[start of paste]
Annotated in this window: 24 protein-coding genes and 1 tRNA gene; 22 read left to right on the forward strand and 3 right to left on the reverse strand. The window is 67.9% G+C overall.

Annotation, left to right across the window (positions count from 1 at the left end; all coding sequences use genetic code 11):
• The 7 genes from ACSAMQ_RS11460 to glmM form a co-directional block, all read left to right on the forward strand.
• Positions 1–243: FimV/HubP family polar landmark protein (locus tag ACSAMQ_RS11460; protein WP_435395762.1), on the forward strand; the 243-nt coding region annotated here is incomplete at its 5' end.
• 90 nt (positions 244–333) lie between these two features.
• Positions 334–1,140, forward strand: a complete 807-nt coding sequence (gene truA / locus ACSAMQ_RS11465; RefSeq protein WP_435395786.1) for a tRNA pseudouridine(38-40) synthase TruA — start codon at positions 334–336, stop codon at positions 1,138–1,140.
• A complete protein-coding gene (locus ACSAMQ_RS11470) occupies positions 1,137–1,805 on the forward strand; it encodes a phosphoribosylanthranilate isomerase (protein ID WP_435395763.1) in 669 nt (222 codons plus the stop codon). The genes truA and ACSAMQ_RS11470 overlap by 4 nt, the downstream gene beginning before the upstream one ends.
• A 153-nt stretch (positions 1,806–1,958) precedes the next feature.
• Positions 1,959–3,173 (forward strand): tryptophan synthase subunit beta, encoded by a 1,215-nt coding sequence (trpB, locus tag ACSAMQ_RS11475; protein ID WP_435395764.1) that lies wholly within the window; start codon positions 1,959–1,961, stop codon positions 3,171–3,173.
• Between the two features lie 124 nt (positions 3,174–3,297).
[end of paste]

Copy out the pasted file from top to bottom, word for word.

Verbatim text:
Annotated in this window: 24 protein-coding genes and 1 tRNA gene; 22 read left to right on the forward strand and 3 right to left on the reverse strand. The window is 67.9% G+C overall.

Annotation, left to right across the window (positions count from 1 at the left end; all coding sequences use genetic code 11):
• The 7 genes from ACSAMQ_RS11460 to glmM form a co-directional block, all read left to right on the forward strand.
• Positions 1–243: FimV/HubP family polar landmark protein (locus tag ACSAMQ_RS11460; protein WP_435395762.1), on the forward strand; the 243-nt coding region annotated here is incomplete at its 5' end.
• 90 nt (positions 244–333) lie between these two features.
• Positions 334–1,140, forward strand: a complete 807-nt coding sequence (gene truA / locus ACSAMQ_RS11465; RefSeq protein WP_435395786.1) for a tRNA pseudouridine(38-40) synthase TruA — start codon at positions 334–336, stop codon at positions 1,138–1,140.
• A complete protein-coding gene (locus ACSAMQ_RS11470) occupies positions 1,137–1,805 on the forward strand; it encodes a phosphoribosylanthranilate isomerase (protein ID WP_435395763.1) in 669 nt (222 codons plus the stop codon). The genes truA and ACSAMQ_RS11470 overlap by 4 nt, the downstream gene beginning before the upstream one ends.
• A 153-nt stretch (positions 1,806–1,958) precedes the next feature.
• Positions 1,959–3,173 (forward strand): tryptophan synthase subunit beta, encoded by a 1,215-nt coding sequence (trpB, locus tag ACSAMQ_RS11475; protein ID WP_435395764.1) that lies wholly within the window; start codon positions 1,959–1,961, stop codon positions 3,171–3,173.
• Between the two features lie 124 nt (positions 3,174–3,297).